The 737 Max 8 is the newest version of Boeing’s well-selling 737 series airliner with a longer range than the common domestic version. The Max 8 entered service in May 2017 with its first commercial flight operated by Malindo Air of Malaysia. About 18 months later, one of the new planes augured into the Java Sea near Jakarta killing 189 passengers and crew. This week, a second 737 Max 8 crashed in Ethiopia under similar circumstances killing 157.

As a result of the two crashes, the Chinese Civil Aviation Administration grounded Max 8s operated by Chinese airlines. Chinese companies operate 97 of the airliners said CNN citing state media. The Chinese move was followed by Ethiopian Airways and Cayman Airways as they grounded their fleets. Indonesia also ordered its airlines to ground the planes. It is possible that the Chinese decision may have been influenced by the ongoing trade war with the United States and the knowledge that the move would reflect poorly on a major US export.

By Tuesday morning, other countries had decided to ground the plane as well. Australia, Singapore, and several countries in Latin America announced the grounding of their fleets, bring the total share of grounded jets to about 40 percent of the global fleet.

“Here we have a brand-new aircraft that's gone down twice in a year. That rings alarm bells in the aviation industry because that just doesn't happen,” said Mary Schiavo, a CNN aviation analyst.

The first crash, on October 29, 2018, was a Max 8 operated as Lion Air Flight 610 by an Indonesian airline. Shortly after takeoff, the crew reported a flight control problem and announced a return to the airport. Before they could do so, the plane crashed into the sea, killing all aboard, after a 12-minute flight. The preliminary report on the accident blamed a new safety system designed to prevent the aircraft from accidentally stalling.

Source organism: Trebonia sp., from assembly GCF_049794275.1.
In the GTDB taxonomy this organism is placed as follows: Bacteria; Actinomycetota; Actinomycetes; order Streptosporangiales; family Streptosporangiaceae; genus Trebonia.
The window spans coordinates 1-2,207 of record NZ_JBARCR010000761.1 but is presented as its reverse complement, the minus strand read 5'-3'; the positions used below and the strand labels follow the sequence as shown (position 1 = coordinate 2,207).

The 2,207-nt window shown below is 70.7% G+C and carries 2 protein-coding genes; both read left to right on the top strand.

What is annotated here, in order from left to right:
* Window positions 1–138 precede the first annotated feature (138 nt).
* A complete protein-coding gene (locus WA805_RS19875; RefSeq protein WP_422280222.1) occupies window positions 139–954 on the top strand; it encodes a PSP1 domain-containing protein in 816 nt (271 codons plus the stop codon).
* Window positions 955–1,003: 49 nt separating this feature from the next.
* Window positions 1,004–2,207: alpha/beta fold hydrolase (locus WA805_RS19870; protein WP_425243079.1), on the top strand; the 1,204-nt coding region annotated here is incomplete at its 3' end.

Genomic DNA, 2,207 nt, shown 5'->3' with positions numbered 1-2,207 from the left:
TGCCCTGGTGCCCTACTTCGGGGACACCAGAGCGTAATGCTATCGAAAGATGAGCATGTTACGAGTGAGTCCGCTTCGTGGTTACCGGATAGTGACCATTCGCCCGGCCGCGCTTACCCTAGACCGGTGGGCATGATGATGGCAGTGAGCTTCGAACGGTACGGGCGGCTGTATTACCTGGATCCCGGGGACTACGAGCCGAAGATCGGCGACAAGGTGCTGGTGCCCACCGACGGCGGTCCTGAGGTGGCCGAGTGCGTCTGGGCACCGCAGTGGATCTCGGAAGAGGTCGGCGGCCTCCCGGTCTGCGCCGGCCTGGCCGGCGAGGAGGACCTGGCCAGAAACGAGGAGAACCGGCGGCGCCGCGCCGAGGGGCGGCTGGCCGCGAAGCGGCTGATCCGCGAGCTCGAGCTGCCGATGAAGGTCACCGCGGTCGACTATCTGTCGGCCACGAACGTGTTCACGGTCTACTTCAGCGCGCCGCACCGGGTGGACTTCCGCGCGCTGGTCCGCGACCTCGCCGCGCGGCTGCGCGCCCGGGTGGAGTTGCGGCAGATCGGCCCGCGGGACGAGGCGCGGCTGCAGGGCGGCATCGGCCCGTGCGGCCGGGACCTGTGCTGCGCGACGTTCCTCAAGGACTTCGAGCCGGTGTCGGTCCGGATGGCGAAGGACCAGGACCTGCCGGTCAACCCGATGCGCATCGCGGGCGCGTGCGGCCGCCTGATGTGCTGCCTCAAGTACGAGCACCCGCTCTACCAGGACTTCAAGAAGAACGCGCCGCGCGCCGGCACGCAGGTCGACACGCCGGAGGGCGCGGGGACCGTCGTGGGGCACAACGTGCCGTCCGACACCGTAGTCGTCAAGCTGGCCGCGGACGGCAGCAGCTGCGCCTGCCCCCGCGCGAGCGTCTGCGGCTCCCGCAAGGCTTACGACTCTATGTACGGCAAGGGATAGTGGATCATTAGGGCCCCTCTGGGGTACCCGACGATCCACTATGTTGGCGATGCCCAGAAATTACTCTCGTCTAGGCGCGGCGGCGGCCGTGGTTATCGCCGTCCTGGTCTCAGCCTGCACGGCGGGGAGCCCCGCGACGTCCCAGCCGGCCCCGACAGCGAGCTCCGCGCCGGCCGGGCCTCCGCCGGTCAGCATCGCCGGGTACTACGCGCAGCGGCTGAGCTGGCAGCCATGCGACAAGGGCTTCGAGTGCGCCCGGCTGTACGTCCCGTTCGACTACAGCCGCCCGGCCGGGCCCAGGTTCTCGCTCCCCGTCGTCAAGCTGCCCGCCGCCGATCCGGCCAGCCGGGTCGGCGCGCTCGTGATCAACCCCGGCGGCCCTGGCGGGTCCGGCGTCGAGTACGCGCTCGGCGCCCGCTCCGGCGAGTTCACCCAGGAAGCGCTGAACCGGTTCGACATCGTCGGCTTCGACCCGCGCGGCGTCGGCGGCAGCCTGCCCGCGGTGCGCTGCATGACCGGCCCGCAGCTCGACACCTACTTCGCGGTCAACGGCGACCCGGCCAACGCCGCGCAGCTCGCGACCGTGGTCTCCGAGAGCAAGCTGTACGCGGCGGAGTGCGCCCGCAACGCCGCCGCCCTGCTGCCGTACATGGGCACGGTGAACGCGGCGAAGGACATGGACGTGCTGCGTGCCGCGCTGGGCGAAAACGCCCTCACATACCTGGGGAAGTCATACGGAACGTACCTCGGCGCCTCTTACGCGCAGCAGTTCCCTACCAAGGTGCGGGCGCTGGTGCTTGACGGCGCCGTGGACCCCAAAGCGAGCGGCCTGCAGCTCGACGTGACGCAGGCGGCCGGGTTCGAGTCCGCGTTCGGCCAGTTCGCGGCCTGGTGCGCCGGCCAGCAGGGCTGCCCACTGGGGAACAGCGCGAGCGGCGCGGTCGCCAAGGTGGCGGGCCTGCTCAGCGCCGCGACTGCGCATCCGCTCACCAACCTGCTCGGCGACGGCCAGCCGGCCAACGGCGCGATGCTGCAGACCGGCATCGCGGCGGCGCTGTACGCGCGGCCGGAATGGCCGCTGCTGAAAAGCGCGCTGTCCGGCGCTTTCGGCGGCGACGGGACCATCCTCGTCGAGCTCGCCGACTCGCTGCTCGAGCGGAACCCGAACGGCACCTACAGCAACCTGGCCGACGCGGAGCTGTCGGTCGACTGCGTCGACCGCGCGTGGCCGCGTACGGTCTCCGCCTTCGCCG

The second crash, Ethiopian Airlines Flight 302, last Sunday was remarkably similar to the Lion Air crash. Although the information is still preliminary, the Ethiopian flight also requested an immediate return after takeoff. Air traffic controllers lost contact with Flight 302 six minutes after takeoff. Both planes crashed in good weather and radar recorded erratic vertical speeds with descents shortly after takeoff when the plane should have been climbing to a safe altitude. The last indication showed Flight 302 descending at 2,000 feet per minute, which is an extremely high descent rate at low altitude.

Despite the similarities and the fact that two US airlines, American and Southwest, operate the Max 8, the FAA has not grounded the US fleet. In a statement, the FAA said, “External reports are drawing similarities between this accident and the Lion Air Flight 610 accident on October 29, 2018. However, this investigation has just begun and to date, we have not been provided data to draw any conclusions or take any actions.”

Other observers are less cautious about a possible connection. Former FAA Inspector David Soucie told CNN, “I've never, ever done this. I've never said that 'Hey, it's unsafe to fly a particular model' but in this case, I'm going to have to go there. I just looked at the flight data of that aircraft. It’s strikingly similar, same issues as with the Max [Lion] Air [crash]. So yeah, I would watch for that airplane.”